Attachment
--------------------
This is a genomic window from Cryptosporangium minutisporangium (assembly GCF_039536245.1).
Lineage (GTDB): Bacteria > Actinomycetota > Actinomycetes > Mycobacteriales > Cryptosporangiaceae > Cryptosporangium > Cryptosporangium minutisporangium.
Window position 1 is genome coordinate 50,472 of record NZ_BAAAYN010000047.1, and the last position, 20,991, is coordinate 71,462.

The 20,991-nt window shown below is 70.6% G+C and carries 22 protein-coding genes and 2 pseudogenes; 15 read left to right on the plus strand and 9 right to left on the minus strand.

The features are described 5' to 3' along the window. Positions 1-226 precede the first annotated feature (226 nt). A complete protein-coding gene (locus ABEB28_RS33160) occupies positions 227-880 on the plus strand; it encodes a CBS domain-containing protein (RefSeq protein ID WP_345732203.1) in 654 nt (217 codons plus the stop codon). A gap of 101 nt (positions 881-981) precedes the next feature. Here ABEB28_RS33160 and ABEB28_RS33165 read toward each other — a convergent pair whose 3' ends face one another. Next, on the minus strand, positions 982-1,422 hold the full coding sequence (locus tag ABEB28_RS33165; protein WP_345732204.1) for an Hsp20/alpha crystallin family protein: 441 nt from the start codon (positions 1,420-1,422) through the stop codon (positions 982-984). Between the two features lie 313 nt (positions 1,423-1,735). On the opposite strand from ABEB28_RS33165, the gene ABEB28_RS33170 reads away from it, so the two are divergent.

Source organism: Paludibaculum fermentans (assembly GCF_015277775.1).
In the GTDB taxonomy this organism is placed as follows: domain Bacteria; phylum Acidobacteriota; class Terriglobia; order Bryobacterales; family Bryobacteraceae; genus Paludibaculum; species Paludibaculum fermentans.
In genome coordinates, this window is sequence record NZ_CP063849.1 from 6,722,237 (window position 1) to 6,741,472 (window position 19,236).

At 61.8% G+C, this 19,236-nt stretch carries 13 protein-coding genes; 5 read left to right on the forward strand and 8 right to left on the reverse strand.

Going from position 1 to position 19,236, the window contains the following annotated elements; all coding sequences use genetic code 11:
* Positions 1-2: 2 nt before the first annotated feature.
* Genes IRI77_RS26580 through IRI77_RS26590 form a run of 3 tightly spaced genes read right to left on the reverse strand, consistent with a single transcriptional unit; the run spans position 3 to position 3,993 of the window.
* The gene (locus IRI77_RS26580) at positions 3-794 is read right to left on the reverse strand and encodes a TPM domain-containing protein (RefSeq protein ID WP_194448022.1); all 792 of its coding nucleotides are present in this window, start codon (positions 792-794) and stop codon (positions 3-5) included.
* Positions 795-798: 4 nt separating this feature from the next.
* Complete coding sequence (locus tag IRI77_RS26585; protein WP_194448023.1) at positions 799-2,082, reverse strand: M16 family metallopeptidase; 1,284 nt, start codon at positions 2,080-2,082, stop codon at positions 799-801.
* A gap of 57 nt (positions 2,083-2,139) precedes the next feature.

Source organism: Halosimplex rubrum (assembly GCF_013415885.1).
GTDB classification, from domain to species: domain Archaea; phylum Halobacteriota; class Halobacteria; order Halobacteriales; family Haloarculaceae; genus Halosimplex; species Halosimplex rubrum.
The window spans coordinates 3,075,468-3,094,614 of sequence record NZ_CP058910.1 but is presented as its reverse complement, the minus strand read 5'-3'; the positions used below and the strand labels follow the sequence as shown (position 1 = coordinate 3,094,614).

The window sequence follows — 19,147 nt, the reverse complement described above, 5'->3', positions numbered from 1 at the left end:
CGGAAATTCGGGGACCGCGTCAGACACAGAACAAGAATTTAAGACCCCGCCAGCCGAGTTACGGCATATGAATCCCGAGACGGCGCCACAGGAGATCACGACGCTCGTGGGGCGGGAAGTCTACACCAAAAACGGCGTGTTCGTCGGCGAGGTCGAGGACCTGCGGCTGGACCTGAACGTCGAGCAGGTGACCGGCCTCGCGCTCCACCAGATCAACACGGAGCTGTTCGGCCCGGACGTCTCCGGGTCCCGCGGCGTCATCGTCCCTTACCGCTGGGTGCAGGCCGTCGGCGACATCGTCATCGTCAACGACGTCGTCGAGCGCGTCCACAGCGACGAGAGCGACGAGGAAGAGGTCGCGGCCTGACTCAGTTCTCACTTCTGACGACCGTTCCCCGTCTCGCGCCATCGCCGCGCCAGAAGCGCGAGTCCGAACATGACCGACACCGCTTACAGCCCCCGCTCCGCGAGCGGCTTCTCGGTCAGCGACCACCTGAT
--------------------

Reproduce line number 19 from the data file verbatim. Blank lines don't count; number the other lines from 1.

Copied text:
The window spans coordinates 3,075,468-3,094,614 of sequence record NZ_CP058910.1 but is presented as its reverse complement, the minus strand read 5'-3'; the positions used below and the strand labels follow the sequence as shown (position 1 = coordinate 3,094,614).